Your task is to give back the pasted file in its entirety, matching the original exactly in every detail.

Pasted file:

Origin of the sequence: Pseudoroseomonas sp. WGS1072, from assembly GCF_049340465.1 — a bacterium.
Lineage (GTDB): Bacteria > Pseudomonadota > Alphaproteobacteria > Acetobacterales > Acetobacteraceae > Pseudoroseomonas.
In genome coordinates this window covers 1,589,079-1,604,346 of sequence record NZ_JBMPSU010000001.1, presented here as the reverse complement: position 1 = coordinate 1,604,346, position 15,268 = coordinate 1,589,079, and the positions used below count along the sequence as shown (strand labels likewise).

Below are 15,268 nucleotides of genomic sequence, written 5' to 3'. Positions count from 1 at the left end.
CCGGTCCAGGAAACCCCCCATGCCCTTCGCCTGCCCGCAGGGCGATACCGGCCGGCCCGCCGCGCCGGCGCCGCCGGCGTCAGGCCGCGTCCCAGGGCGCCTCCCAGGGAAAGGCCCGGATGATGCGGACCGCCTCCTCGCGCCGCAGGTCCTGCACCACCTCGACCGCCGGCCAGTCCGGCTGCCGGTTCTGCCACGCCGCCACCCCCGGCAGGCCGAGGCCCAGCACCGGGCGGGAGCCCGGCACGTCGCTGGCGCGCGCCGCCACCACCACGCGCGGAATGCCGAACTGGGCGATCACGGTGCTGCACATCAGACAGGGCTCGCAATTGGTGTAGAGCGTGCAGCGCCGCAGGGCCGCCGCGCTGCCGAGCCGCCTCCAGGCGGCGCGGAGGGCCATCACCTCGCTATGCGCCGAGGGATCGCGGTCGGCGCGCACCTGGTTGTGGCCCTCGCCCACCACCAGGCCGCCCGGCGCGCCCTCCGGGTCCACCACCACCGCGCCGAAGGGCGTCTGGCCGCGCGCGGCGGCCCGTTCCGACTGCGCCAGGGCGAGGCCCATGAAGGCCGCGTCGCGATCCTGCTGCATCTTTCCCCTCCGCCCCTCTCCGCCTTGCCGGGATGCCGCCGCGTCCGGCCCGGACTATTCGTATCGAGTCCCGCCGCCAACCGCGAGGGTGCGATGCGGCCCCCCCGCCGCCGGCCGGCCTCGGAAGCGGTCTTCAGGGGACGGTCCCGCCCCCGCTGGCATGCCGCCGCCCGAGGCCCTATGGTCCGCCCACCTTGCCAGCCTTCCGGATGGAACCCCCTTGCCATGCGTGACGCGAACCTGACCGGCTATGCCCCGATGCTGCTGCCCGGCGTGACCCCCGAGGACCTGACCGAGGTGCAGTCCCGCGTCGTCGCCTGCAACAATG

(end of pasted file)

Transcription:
Origin of the sequence: Pseudoroseomonas sp. WGS1072, from assembly GCF_049340465.1 — a bacterium.
Lineage (GTDB): Bacteria > Pseudomonadota > Alphaproteobacteria > Acetobacterales > Acetobacteraceae > Pseudoroseomonas.
In genome coordinates this window covers 1,589,079-1,604,346 of sequence record NZ_JBMPSU010000001.1, presented here as the reverse complement: position 1 = coordinate 1,604,346, position 15,268 = coordinate 1,589,079, and the positions used below count along the sequence as shown (strand labels likewise).

Below are 15,268 nucleotides of genomic sequence, written 5' to 3'. Positions count from 1 at the left end.
CCGGTCCAGGAAACCCCCCATGCCCTTCGCCTGCCCGCAGGGCGATACCGGCCGGCCCGCCGCGCCGGCGCCGCCGGCGTCAGGCCGCGTCCCAGGGCGCCTCCCAGGGAAAGGCCCGGATGATGCGGACCGCCTCCTCGCGCCGCAGGTCCTGCACCACCTCGACCGCCGGCCAGTCCGGCTGCCGGTTCTGCCACGCCGCCACCCCCGGCAGGCCGAGGCCCAGCACCGGGCGGGAGCCCGGCACGTCGCTGGCGCGCGCCGCCACCACCACGCGCGGAATGCCGAACTGGGCGATCACGGTGCTGCACATCAGACAGGGCTCGCAATTGGTGTAGAGCGTGCAGCGCCGCAGGGCCGCCGCGCTGCCGAGCCGCCTCCAGGCGGCGCGGAGGGCCATCACCTCGCTATGCGCCGAGGGATCGCGGTCGGCGCGCACCTGGTTGTGGCCCTCGCCCACCACCAGGCCGCCCGGCGCGCCCTCCGGGTCCACCACCACCGCGCCGAAGGGCGTCTGGCCGCGCGCGGCGGCCCGTTCCGACTGCGCCAGGGCGAGGCCCATGAAGGCCGCGTCGCGATCCTGCTGCATCTTTCCCCTCCGCCCCTCTCCGCCTTGCCGGGATGCCGCCGCGTCCGGCCCGGACTATTCGTATCGAGTCCCGCCGCCAACCGCGAGGGTGCGATGCGGCCCCCCCGCCGCCGGCCGGCCTCGGAAGCGGTCTTCAGGGGACGGTCCCGCCCCCGCTGGCATGCCGCCGCCCGAGGCCCTATGGTCCGCCCACCTTGCCAGCCTTCCGGATGGAACCCCCTTGCCATGCGTGACGCGAACCTGACCGGCTATGCCCCGATGCTGCTGCCCGGCGTGACCCCCGAGGACCTGACCGAGGTGCAGTCCCGCGTCGTCGCCTGCAACAATG